A 49-year-old woman accused of beating another mother in a bar room brawl was acquitted Tuesday of all charges after a jury viewed video evidence that showed she acted in self-defense.
Jurors found Joy Jeffries of San Francisco not guilty of one count of battery and one count of violating a restraining order. If convicted of the misdemeanors, Jeffries faced a year in jail, said her attorney, Deputy Public Defender Andrea Lindsay.
Jeffries was arrested June 18 in the Bayview neighborhood, after patrol officers spotted her in a fight with another woman on the sidewalk behind The Jazz Room bar in the 5000 block of Third Street.
There was a history of "bad blood" between Jeffries and the 39-year-old stemming from the woman’s child bullying Jeffries’ daughter, Lindsay said out of court.
School officials did not stop the bullying, Lindsay said, and Jeffries confronted the mother verbally. The woman then filed a restraining order against Jeffries, although that evidence was not admitted in court.
After police separated the pair, the woman told officers that Jeffries followed her outside, then swung a set of car keys at her face, striking her in the cheek. Police noted the woman had no visible injuries, and she refused medical attention.
Jeffries, whose face was bloodied, did not have a chance to tell police her side of the story, Lindsay told the jurors.
After learning about the restraining order against Jeffries and hearing her slur her words, police concluded she was intoxicated and had likely been the aggressor in the attack. In fact, Jeffries was born with a hearing impairment that affects her speech, and had only a single drink prior to the beating, Lindsay said.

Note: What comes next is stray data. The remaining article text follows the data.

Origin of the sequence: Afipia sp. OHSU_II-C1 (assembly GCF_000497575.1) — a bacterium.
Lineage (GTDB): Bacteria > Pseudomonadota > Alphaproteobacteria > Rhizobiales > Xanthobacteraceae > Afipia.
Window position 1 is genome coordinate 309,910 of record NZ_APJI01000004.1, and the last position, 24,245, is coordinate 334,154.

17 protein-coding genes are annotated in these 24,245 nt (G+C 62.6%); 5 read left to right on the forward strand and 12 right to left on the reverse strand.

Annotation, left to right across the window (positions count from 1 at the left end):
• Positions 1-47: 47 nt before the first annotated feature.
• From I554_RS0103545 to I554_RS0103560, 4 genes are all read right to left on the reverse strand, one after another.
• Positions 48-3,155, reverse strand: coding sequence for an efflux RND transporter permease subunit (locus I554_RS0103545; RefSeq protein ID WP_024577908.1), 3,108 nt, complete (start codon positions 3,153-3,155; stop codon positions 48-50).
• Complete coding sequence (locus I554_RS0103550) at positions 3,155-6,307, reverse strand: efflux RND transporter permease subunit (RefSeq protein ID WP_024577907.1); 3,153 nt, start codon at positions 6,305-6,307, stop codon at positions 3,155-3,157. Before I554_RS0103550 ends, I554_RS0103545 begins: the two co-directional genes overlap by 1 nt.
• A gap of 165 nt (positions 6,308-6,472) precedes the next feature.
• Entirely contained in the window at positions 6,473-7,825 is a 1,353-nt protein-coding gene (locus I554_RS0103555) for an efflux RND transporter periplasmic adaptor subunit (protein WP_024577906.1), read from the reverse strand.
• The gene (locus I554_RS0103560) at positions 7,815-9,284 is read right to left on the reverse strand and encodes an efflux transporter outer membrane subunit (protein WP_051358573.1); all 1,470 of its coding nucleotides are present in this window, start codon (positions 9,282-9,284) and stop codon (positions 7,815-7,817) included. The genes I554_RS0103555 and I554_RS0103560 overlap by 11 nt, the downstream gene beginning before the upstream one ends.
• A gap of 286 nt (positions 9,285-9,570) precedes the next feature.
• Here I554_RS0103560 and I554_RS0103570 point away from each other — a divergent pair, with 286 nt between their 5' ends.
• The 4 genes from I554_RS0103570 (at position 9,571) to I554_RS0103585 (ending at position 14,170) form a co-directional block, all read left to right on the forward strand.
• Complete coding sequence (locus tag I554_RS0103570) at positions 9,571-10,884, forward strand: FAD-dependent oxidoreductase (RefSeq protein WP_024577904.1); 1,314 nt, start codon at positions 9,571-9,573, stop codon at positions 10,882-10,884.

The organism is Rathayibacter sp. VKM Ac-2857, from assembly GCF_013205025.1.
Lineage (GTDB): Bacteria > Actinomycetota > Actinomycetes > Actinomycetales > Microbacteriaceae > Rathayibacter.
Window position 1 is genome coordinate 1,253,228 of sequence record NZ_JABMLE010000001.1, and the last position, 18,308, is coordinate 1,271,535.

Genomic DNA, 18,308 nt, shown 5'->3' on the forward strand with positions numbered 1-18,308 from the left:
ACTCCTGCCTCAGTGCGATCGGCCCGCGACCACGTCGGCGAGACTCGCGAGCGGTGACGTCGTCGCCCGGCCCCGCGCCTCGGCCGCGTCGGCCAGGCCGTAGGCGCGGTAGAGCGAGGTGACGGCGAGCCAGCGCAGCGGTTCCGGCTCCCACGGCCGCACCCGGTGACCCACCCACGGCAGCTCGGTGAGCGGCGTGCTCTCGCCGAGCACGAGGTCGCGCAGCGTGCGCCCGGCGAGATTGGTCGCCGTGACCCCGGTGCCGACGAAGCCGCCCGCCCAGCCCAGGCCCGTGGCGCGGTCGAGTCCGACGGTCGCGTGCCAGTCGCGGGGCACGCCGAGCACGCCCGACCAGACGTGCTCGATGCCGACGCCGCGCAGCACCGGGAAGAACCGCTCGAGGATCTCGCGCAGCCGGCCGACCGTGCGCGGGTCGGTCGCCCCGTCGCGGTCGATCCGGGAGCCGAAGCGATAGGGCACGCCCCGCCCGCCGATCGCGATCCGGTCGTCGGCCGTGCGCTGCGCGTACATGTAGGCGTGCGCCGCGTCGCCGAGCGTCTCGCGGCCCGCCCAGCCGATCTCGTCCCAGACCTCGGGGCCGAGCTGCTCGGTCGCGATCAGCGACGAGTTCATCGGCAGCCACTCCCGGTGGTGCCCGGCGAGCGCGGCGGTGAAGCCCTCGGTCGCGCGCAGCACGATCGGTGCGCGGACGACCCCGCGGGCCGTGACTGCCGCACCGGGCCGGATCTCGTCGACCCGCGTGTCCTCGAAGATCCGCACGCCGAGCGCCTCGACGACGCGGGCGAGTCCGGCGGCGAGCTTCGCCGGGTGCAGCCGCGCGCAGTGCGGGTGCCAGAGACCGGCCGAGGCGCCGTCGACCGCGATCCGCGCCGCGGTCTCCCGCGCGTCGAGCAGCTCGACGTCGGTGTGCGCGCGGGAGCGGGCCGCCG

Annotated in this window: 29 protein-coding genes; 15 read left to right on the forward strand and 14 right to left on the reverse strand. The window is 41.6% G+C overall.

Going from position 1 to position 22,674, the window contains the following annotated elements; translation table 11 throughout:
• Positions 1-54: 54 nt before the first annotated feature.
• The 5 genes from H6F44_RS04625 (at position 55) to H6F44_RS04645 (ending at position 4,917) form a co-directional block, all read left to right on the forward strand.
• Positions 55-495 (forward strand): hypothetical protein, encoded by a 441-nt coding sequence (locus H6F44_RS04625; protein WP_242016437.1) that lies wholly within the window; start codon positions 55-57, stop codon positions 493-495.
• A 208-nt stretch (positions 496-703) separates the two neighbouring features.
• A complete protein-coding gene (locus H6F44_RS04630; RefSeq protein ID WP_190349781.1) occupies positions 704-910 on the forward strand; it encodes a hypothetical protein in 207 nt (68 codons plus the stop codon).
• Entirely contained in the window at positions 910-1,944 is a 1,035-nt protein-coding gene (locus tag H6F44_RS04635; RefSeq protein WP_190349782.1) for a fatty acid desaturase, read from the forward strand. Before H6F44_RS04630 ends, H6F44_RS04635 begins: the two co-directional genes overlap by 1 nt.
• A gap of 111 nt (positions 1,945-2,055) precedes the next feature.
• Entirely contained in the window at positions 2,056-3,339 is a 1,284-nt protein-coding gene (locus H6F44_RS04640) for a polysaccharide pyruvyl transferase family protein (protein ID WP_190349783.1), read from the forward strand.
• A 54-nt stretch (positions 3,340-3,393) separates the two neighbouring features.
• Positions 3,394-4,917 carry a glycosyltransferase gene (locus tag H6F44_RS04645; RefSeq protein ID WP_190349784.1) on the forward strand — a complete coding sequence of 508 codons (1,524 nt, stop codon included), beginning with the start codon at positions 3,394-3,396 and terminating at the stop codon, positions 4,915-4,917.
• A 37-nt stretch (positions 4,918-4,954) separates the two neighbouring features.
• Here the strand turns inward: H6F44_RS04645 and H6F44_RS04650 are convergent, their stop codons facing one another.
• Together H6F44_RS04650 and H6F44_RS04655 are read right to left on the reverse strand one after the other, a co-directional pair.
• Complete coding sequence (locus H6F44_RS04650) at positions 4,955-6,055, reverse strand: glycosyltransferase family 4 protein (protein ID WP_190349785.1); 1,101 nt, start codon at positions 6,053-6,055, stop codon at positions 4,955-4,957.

During the trial, surveillance video contradicted the complaining witness’ story. In the footage, at about 1 minute 38 seconds into the video, the woman can be seen blocking Jeffries’ exit from the bar while screaming at her. As Jeffries tries to exit, the woman punches her twice. The pair falls to the ground, where they appear to wrestle as a crowd looks on.
Jeffries, a current college student and a former caregiver for hospice patients and disabled children, wept with relief when the verdict was read.
“The jury saw what the prosecution refused to see: that Ms. Jeffries was the victim here,” Lindsay said.
In August, the Sonoma County District Attorney decided not to charge Delia Garcia-Bratcher of Santa Rosa, after sheriff's deputies said she choked a 12-year-old boy.
Garcia-Bratcher had argued that the boy had bullied her daughter, and that she had spoken to him verbally, but never laid hands on him.
At the time, Chief Deputy District Attorney Bill Brockley said he declined to charge Garcia-Bratcher because "I only file cases I feel I can prove."
He said many of the 25 witnesses corroborated both the story of Garcia-Bratcher and her 9-year-old daughter, and with all the "diametrically opposed" testimony, he didn't feel he could prove to a jury beyond a reasonable doubt that a crime had occurred.